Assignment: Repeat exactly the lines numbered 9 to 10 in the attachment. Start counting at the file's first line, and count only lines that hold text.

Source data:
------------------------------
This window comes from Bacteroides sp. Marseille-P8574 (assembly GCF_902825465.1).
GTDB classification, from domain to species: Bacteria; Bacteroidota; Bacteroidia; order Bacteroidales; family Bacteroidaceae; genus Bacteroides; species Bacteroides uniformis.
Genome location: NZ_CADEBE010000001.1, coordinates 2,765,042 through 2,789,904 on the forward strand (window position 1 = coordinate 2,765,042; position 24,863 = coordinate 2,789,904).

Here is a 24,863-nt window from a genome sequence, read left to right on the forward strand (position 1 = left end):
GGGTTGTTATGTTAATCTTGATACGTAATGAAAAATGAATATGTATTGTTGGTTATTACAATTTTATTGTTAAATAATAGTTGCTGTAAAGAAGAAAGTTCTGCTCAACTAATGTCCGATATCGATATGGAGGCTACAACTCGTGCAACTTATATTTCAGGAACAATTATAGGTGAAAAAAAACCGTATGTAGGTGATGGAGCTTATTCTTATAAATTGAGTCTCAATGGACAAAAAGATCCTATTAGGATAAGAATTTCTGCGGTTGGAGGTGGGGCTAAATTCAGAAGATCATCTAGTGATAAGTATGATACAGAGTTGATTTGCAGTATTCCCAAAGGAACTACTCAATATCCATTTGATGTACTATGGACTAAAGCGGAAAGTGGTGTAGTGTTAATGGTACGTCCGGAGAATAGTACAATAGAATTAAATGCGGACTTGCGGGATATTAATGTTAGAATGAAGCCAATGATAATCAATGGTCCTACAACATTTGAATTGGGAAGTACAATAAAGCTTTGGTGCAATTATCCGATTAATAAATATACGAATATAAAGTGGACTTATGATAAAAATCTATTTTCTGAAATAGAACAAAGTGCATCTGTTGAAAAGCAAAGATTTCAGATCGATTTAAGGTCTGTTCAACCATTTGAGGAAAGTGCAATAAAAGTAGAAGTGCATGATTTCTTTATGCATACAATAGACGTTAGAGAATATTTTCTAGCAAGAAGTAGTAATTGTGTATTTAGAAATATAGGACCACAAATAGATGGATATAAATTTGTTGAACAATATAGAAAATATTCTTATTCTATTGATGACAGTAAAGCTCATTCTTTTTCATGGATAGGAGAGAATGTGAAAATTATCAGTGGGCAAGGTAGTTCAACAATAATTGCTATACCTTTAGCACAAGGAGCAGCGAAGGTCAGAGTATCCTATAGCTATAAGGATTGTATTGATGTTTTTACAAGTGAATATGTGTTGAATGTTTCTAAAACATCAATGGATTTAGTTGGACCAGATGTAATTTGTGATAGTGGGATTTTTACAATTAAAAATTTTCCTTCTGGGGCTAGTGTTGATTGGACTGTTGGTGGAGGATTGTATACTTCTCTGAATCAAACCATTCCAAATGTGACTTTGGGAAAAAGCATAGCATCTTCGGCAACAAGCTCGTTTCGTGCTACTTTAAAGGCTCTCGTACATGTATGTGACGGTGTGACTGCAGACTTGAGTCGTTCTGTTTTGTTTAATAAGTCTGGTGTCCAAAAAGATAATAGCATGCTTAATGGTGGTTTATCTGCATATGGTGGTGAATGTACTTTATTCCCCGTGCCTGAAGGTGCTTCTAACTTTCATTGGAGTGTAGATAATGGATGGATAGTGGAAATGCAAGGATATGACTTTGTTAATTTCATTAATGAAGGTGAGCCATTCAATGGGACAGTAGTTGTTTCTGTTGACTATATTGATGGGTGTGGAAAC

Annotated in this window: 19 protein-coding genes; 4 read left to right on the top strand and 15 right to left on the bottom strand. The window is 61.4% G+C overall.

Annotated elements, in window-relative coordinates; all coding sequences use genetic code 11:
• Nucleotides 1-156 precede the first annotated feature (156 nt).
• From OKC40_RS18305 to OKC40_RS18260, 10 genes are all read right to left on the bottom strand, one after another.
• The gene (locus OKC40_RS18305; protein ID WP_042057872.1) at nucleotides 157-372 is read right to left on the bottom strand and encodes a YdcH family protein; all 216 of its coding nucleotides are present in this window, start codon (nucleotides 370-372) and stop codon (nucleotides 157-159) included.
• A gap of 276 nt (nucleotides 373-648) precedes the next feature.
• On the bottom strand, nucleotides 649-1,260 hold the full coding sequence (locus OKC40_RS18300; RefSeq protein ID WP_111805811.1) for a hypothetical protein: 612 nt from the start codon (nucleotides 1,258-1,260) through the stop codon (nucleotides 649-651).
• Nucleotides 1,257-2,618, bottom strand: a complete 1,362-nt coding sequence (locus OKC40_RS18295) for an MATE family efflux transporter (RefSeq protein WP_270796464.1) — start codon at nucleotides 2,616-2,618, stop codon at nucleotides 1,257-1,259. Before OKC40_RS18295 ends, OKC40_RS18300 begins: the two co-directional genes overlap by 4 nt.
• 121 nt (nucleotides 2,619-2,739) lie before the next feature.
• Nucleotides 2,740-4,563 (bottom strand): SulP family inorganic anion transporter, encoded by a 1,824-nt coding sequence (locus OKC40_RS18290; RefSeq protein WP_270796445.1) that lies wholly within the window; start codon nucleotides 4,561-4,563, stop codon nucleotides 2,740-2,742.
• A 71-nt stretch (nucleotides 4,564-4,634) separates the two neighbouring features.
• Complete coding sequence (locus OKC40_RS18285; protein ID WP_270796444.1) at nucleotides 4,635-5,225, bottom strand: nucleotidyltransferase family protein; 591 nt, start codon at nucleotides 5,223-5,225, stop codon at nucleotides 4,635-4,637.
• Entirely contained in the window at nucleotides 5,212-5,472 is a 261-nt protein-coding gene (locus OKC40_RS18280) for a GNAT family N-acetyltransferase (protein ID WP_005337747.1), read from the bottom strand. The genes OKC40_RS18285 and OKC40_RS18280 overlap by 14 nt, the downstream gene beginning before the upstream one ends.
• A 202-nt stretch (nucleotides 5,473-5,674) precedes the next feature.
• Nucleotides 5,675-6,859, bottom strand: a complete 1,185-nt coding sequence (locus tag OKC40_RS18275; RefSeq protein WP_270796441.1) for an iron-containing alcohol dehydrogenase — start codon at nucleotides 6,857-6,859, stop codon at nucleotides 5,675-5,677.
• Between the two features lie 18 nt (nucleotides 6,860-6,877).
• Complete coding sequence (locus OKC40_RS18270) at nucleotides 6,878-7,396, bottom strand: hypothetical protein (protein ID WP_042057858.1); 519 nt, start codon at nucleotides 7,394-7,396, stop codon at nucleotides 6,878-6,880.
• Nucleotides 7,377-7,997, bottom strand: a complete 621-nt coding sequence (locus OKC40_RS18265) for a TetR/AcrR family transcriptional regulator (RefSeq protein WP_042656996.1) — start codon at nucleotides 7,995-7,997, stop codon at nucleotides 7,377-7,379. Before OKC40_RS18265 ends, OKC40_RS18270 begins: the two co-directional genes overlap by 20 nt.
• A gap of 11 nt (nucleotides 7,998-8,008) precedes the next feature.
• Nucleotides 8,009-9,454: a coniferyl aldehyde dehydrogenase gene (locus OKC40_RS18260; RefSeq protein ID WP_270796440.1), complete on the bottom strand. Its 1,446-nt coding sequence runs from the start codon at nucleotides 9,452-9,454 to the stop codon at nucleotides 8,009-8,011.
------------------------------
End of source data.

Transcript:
• From OKC40_RS18305 to OKC40_RS18260, 10 genes are all read right to left on the bottom strand, one after another.
• The gene (locus OKC40_RS18305; protein ID WP_042057872.1) at nucleotides 157-372 is read right to left on the bottom strand and encodes a YdcH family protein; all 216 of its coding nucleotides are present in this window, start codon (nucleotides 370-372) and stop codon (nucleotides 157-159) included.